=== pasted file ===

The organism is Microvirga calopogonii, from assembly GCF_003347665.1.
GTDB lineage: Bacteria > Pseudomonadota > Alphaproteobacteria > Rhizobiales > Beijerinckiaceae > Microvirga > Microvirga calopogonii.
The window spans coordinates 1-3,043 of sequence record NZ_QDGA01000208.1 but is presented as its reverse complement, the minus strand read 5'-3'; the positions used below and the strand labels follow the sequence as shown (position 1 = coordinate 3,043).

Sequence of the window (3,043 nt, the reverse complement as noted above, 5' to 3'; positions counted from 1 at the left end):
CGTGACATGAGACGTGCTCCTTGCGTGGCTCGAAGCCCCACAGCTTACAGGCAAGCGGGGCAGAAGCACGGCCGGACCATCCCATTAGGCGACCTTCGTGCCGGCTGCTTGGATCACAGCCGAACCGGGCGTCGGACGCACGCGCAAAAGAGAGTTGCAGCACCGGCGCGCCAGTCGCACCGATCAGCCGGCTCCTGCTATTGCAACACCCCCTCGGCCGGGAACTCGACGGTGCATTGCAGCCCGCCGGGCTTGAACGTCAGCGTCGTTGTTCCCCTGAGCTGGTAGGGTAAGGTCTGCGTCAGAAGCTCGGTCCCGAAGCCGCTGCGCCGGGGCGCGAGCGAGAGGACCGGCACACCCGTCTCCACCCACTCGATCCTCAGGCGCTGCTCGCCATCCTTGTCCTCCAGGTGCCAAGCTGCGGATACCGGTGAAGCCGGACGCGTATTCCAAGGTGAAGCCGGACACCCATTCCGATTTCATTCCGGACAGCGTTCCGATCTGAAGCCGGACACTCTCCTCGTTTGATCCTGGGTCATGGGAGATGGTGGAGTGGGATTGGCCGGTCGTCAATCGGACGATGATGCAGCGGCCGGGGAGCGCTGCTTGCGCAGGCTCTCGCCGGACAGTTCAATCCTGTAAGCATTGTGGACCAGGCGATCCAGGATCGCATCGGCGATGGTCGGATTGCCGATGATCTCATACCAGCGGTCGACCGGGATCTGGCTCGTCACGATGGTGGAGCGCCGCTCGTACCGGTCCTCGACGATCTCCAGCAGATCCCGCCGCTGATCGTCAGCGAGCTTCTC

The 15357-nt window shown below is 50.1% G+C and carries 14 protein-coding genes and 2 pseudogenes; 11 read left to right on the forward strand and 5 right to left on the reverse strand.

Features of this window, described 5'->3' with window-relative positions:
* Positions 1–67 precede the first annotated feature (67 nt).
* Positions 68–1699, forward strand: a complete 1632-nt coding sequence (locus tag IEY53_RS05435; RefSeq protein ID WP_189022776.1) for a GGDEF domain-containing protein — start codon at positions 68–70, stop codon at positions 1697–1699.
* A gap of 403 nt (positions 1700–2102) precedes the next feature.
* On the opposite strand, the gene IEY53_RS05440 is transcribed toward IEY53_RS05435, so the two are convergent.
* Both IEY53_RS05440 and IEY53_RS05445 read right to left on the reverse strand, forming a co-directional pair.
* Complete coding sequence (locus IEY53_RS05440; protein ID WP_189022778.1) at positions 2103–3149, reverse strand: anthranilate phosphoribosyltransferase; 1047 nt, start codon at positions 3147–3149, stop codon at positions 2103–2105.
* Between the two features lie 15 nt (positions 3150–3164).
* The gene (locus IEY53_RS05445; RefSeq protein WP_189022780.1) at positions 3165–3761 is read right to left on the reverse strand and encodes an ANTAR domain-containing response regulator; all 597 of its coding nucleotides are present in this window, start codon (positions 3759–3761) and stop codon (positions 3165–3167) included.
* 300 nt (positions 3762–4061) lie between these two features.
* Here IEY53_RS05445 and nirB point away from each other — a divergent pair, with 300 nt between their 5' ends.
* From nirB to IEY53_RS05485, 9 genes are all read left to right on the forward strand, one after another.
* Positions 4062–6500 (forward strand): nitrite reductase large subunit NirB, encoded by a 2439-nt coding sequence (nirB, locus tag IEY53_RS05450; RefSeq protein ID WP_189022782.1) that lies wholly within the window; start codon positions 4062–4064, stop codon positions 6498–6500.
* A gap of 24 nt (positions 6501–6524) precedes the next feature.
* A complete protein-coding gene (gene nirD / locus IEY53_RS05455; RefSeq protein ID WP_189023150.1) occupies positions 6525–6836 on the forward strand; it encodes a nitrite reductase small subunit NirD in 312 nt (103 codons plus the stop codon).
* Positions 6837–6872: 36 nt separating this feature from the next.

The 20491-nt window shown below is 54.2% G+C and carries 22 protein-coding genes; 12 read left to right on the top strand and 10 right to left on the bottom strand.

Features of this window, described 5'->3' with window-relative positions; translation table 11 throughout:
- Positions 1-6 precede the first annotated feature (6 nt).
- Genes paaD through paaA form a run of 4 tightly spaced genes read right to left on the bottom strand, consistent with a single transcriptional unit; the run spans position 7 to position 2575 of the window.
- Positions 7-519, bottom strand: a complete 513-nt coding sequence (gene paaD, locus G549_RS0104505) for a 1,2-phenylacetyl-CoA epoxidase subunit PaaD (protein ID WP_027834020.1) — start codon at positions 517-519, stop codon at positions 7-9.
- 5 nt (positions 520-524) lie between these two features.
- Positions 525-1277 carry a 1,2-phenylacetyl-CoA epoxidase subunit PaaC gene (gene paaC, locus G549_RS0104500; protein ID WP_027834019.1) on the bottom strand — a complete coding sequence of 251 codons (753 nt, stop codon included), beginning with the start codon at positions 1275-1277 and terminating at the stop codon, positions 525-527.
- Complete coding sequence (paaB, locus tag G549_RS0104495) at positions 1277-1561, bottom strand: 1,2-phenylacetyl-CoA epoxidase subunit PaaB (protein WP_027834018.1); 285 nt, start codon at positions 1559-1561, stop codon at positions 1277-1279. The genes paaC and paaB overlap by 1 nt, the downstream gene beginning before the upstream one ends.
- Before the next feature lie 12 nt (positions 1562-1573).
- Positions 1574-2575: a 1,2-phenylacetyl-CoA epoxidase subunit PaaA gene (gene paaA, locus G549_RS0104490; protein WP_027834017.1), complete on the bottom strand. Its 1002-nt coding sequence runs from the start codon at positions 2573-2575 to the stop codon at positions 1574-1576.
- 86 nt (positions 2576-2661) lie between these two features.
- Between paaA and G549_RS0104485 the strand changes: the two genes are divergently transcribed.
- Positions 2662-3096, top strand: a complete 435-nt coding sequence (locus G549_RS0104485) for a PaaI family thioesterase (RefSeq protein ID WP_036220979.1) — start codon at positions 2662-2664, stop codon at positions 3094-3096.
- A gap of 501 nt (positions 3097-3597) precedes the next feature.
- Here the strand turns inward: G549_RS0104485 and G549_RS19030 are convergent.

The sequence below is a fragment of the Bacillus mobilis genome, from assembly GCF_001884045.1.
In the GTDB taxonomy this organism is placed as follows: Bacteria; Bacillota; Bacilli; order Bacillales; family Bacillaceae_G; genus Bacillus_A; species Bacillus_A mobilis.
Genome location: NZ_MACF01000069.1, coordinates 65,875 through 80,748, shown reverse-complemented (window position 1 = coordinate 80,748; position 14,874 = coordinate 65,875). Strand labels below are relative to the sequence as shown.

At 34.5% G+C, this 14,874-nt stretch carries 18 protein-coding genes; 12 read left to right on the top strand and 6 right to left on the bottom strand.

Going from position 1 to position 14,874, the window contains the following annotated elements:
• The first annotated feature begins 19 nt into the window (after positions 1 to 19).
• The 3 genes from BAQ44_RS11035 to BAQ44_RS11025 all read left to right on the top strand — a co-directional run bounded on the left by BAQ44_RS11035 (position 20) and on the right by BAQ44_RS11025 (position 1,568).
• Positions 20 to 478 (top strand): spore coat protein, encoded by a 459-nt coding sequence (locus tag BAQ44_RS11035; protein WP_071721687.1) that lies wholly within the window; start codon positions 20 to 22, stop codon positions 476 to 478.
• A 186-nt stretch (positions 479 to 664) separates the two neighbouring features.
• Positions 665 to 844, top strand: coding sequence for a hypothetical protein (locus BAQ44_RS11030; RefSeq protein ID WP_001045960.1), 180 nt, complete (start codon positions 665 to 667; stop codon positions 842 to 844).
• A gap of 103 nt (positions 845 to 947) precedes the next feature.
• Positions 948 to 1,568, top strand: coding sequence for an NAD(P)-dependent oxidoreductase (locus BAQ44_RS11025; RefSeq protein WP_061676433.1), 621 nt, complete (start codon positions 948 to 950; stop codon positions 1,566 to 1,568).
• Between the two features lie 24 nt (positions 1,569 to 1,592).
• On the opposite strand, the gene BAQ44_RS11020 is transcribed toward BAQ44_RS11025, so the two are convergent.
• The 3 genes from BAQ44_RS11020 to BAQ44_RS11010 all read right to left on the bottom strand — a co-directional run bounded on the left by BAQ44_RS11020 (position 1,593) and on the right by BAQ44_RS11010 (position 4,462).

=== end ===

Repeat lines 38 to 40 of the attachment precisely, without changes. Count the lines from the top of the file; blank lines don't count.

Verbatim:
The sequence below is a fragment of the Bacillus mobilis genome, from assembly GCF_001884045.1.
In the GTDB taxonomy this organism is placed as follows: Bacteria; Bacillota; Bacilli; order Bacillales; family Bacillaceae_G; genus Bacillus_A; species Bacillus_A mobilis.
Genome location: NZ_MACF01000069.1, coordinates 65,875 through 80,748, shown reverse-complemented (window position 1 = coordinate 80,748; position 14,874 = coordinate 65,875). Strand labels below are relative to the sequence as shown.